I know I’m challenging myself with this and also our players and hope it sinks in more and more.  Verse 14 in Psalm 19 follows beautiful descriptions of the heavens proclaiming God’s glory even though we never hear it audibly, at least not with human ears, and how they also reveal God’s glory.  The Psalmist also recognizes the absolute sovereignty and purpose of God’s Word, and His eternal and never-changing truths.  All followed up by a prayer-like response of repentance and humility.  Do these go hand in hand?  Absolutely!  When we direct our mind’s focus and our heart’s desire solely on God’s glory and worship of Him, we will desire to live according to His Word and be humbled by His great power and glory!  We will be changed!  Even while playing an instrument!

So it should be during worship.  If our focus, as we play, is on anything else but God and His greatness, what we give to Him will not be acceptable in His sight.  The challenge for us, and our players, is to keep that thought at the forefront of what we ‘present’ to Him in worship each week.  In fact, it doesn’t even have to be during a worship service!

My prayer, the Psalmist’s prayer, is that everything I say and do and think about during Sunday worship, and my daily worship, will be acceptable and pleasing in His sight.  Nobody else matters, including, most of all, myself.

You Gotta a Problem With That??

I have a problem, actually, I have lots of problems, but I learn to live with them. I pray each day that I’m not too big of a pain to live with. My normal is a new normal, my normal will never be the normal it used to be.

When asked, “How are doing?” I usually reply, “Good…considering, good overall.” Most people really don’t want to hear the WHOLE answer, it can take hours.

But I love what Ecclesiastes 7:10-14 says, and it pretty much wraps up my life. We live each day thinking the next one will be a carbon copy. Sure, our schedule might change a bit but as far as life goes, we tend to count on things remaining ‘normal’. Then, BOOM, our life explodes into tiny fragments and we’re left staring at the little pieces asking ourselves, “Why?”. Or perhaps, thinking it’s all over. How can we continue this journey?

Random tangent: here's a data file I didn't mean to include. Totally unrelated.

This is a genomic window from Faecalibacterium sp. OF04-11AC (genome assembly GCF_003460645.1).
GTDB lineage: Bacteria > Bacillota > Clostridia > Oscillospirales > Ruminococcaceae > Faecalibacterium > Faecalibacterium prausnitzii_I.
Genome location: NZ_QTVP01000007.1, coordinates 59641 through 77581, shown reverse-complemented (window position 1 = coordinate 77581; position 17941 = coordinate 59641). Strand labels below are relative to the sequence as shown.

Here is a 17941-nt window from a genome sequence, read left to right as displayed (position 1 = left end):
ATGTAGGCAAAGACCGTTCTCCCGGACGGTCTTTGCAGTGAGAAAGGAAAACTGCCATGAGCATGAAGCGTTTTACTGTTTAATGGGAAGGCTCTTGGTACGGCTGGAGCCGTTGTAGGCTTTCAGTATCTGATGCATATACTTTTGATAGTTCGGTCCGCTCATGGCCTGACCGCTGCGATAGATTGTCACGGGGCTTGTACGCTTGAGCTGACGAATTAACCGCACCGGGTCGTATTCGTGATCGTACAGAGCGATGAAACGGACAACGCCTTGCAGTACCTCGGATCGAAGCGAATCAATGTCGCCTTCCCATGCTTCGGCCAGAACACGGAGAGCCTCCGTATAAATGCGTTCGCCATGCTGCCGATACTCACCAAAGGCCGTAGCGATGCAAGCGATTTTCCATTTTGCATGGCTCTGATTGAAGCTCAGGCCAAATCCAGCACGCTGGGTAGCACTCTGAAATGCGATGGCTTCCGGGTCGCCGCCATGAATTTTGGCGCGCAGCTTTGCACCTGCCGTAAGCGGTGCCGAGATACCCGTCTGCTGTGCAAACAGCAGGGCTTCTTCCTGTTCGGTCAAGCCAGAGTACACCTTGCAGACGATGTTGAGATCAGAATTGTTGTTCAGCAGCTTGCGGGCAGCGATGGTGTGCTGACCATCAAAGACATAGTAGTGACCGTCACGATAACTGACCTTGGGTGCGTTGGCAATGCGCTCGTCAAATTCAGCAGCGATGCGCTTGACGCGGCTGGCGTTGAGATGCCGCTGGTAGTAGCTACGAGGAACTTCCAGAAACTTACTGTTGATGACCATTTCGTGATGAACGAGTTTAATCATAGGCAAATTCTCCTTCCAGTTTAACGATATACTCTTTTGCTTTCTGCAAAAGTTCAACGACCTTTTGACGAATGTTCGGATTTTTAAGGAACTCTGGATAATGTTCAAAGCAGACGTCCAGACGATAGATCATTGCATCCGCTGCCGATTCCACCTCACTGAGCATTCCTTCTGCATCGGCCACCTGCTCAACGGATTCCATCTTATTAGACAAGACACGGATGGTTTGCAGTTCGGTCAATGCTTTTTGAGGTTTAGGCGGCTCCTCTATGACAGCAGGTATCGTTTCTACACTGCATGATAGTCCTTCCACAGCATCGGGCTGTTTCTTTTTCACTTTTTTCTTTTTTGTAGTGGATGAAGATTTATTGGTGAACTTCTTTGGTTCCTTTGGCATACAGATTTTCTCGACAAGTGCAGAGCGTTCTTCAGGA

question-mark

The wisdom of Solomon speaks to the heart of our world becoming ‘un-normal’ real fast. It speaks to our comfy little world shattering before our eyes. When that happens, you ask a LOT of questions. Is that wrong? No! And anyone who says it is, point them to the cross of Christ. Perhaps the greatest paradox in history. Jesus asked “why” so why shouldn’t we. 

And He even knew the answer!

Ecclesiastes 7, in fact the whole book, helps us know the answer as well, and IMO it is this, ‘in the middle of ALL your chaos, the debris of your life, the injustice of this world, the inequity that is around us, the moments of all we think unfair; there is One that NEVER changes and holds it ALL together.’

God has made things crooked for a purpose and a reason. You gotta problem? Did you ever think perhaps God gave it to you intentionally, just to remind you that you are NOT God.

10 Say not, “Why were the former days better than these?”
For it is not from wisdom that you ask this.

11 Wisdom is good with an inheritance,
an advantage to those who see the sun.

12 For the protection of wisdom is like the protection of money,
and the advantage of knowledge is that wisdom preserves the life of him who has it.

13 Consider the work of God:
who can make straight what he has made crooked?

14 In the day of prosperity be joyful, and in the day of adversity consider: God has made the one as well as the other, so that man may not find out anything that will be after him.